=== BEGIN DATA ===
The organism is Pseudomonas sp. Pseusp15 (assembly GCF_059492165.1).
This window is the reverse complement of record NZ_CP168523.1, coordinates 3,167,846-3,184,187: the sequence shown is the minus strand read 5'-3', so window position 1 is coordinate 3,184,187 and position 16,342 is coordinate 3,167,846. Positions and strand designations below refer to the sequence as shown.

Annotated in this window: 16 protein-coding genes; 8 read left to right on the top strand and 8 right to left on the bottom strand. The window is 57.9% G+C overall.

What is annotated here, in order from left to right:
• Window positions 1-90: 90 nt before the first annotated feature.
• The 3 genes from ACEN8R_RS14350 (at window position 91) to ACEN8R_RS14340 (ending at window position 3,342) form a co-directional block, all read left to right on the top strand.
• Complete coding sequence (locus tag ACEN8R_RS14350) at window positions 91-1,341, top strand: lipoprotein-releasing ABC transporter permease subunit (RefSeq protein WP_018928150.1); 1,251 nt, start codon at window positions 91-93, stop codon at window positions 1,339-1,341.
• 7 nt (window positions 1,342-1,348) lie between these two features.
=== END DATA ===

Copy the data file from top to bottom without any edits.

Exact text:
The organism is Pseudomonas sp. Pseusp15 (assembly GCF_059492165.1).
This window is the reverse complement of record NZ_CP168523.1, coordinates 3,167,846-3,184,187: the sequence shown is the minus strand read 5'-3', so window position 1 is coordinate 3,184,187 and position 16,342 is coordinate 3,167,846. Positions and strand designations below refer to the sequence as shown.

Annotated in this window: 16 protein-coding genes; 8 read left to right on the top strand and 8 right to left on the bottom strand. The window is 57.9% G+C overall.

What is annotated here, in order from left to right:
• Window positions 1-90: 90 nt before the first annotated feature.
• The 3 genes from ACEN8R_RS14350 (at window position 91) to ACEN8R_RS14340 (ending at window position 3,342) form a co-directional block, all read left to right on the top strand.
• Complete coding sequence (locus tag ACEN8R_RS14350) at window positions 91-1,341, top strand: lipoprotein-releasing ABC transporter permease subunit (RefSeq protein WP_018928150.1); 1,251 nt, start codon at window positions 91-93, stop codon at window positions 1,339-1,341.
• 7 nt (window positions 1,342-1,348) lie between these two features.